But when we go to ** define** what we even mean by scaling we find that the only conceivable definition is repeated addition.

This is why the two agree! They are actually the same by definition even for people who want to use a scaling notion.

If the child tries to tell you that the elastic is 2×(length), in which they mean the length is an arbitrary multiplication rule unrelated to (length) + (length), then obviously the child is going to be in way more trouble because they have completely missed the point.

Devlin seems to have worked out that in abstract math land the “additive multiplication” and the × multiplication are very often different.

From this, he seems to be concluding that because of this they are different for the number systems we teach children.

This is not correct.

In principle, they ** could** be different, but in reality, the dot defines a perfectly valid multiplication and we take that to be the definition (even abstractly) of the times multiplication.

They don’t “just happen to give the same answer.” They are the same. Even if we take multiplication to mean “scaling,” when we go to figure out what we mean by that word, we come back to repeated addition.

# The Peano Definition

If you thought the debate ended with the above, you’re mistaken. A new tactic for claiming multiplication is not repeated addition surfaced on how multiplication is defined.

The debate shifted to more abstract topics about how to rigorously define multiplication within the axioms of Peano arithmetic using recursion:

f: ℕ× ℕ→ ℕ

The claim is that since the “definition” of such a function as repeated addition does not yield a function on the whole natural numbers it cannot possibly ** be** the definition.

This means that, in the strictest sense, the definition is not repeated addition because it is this other recursively defined function. Of course, that is true.

Repeated addition only works for a finite stage and you must rely on something else to get the full function. The problem comes from what we mean by “definition.”

I’ll forgive you if this semantic game is intolerable and you decide to leave now.

Devlin wants to say that because it is necessarily the case that to define an honest multiplication function axiomatically in Peano arithmetic we must make some part of the definition that is not repeated addition, then we must say that the definition is ** not** repeated addition.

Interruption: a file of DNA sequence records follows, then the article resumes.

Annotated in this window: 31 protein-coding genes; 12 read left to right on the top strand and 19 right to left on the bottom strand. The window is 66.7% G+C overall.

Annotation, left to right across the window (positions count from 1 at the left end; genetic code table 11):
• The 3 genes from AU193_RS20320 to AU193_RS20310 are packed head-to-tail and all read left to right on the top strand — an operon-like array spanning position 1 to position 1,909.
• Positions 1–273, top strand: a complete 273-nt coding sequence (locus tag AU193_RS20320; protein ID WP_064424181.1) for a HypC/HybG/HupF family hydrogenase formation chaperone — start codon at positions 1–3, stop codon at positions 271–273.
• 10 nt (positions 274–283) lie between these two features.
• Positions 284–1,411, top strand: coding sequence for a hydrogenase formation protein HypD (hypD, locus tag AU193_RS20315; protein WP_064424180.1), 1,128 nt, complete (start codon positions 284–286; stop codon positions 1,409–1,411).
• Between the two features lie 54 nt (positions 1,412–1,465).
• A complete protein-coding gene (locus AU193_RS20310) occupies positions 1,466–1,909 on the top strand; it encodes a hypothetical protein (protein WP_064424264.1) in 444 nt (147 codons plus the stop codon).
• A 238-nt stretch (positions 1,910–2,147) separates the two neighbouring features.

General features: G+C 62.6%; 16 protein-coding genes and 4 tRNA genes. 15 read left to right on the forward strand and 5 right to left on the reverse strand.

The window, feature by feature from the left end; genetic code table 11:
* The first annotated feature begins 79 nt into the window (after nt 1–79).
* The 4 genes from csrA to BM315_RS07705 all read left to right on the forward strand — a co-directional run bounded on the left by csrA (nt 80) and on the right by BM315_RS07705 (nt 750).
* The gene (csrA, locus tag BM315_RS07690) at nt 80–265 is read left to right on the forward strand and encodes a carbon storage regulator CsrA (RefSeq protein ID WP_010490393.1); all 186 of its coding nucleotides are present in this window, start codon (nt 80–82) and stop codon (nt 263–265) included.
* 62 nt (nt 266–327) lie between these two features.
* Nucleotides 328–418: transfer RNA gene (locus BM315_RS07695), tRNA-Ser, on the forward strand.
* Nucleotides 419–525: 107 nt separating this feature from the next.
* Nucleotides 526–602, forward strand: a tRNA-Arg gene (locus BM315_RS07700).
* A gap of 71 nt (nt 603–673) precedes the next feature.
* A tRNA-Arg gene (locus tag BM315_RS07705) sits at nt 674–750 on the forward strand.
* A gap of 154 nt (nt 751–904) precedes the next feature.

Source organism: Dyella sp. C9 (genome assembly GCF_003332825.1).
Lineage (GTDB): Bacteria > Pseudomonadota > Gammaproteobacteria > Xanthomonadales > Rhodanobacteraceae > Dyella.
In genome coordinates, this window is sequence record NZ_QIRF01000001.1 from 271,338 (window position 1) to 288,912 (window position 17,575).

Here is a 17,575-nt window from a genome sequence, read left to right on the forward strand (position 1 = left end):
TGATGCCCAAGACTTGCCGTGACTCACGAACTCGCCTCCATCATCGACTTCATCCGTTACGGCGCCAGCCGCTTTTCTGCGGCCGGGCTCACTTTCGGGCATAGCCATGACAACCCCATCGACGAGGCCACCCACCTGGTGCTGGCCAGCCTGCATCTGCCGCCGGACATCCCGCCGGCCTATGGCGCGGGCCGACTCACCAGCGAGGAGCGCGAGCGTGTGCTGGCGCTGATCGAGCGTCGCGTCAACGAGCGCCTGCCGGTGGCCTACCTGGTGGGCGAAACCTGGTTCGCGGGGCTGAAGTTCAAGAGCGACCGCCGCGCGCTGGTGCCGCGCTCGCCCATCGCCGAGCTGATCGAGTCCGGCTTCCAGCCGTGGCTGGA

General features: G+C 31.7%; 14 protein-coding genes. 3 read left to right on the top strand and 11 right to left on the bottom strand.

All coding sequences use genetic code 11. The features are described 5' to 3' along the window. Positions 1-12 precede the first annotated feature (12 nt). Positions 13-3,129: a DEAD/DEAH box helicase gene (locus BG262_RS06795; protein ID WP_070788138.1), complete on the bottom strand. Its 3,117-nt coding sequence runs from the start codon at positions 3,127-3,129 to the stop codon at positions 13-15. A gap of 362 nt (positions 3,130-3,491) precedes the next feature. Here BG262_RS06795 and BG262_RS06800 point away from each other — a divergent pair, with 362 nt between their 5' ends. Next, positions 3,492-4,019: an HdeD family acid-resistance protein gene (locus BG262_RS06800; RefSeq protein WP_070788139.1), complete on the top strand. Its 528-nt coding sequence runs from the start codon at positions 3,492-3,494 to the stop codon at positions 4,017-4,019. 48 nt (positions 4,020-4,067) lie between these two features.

This should be a completely absurd idea to a mathematician, and since the debate has veered into this territory, it’s important to disentangle a few concepts.

## The Definition vs Proof of Existence

This argument conflates the two mathematical notions of ** definition** and

**.**

*existence*You can make a definition of anything you want in math, but that doesn’t mean it exists. You then need to prove that such a thing exists.

I claim that the above “not repeated addition” definition of a function is actually the proof of the existence of a multiplication function and not a definition.

Recall that the context of this conversation is all about whether or not we should teach children that multiplication is repeated addition.

The whole point of teaching children multiplication is precisely so that they can apply it to real-world situations. The only sense in which multiplication can be applied to real-world situations is if we know that it produces the same answer as repeated addition.

Even the analogies about stretching and scaling being a continuous rather than a discrete process only make sense after interpreting it as repeated addition.

Now that we’ve established the difference between definition and existence, I’ll decompose what is going on to show that multiplication is repeated addition (by *definition*).

Recall that definitions in mathematics are technically biconditional statements.

Definition: A function m:ℕ×ℕ→ ℕ is ** multiplication** if and only if it satisfies m(n,k)=k+k+… +k repeated n times for any choice of n,k ∈ ℕ.

Note that this is not only the definition that will tell us the multiplication function is useful but *a priori* we don’t actually know that such a function exists.

As Devlin points out, we can use recursion to prove that such a function exists. The ** definition** is the one I give above. If we try to conflate the existence and definition, then we have no idea if the recursively defined function can be used to compute something in reality.

For all we know, that nice recursive definition could yield f(n,k)=2 for all inputs. Are we going to call that multiplication? Of course not!

This might look like a flippant thing to say, but it illustrates the necessity of separating definition from existence and is precisely the point of disagreement in this whole debate.

Now, to try to summarize briefly, in order to have a function defined on ℕ×ℕ it must be defined recursively without reference to repeated addition. I agree completely.

I just disagree that the definition of such a function should be considered the definition of multiplication. The actual definition should be the one I gave above. The proof that such a function exists is the recursive construction of such a function.

Thus, multiplication ** is** repeated addition

**,**unless we are going to use a non-standard idea of what it means to “be” something.